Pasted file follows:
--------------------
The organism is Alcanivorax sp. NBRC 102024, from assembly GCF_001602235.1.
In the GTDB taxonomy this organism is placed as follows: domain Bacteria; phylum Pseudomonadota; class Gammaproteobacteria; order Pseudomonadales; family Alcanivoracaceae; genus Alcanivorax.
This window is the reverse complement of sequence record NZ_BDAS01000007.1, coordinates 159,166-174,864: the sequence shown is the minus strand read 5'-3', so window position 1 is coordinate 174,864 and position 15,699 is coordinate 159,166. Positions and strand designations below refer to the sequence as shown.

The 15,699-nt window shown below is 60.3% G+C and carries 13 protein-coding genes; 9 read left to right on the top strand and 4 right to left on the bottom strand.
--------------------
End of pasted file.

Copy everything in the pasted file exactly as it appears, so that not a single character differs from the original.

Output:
The organism is Alcanivorax sp. NBRC 102024, from assembly GCF_001602235.1.
In the GTDB taxonomy this organism is placed as follows: domain Bacteria; phylum Pseudomonadota; class Gammaproteobacteria; order Pseudomonadales; family Alcanivoracaceae; genus Alcanivorax.
This window is the reverse complement of sequence record NZ_BDAS01000007.1, coordinates 159,166-174,864: the sequence shown is the minus strand read 5'-3', so window position 1 is coordinate 174,864 and position 15,699 is coordinate 159,166. Positions and strand designations below refer to the sequence as shown.

The 15,699-nt window shown below is 60.3% G+C and carries 13 protein-coding genes; 9 read left to right on the top strand and 4 right to left on the bottom strand.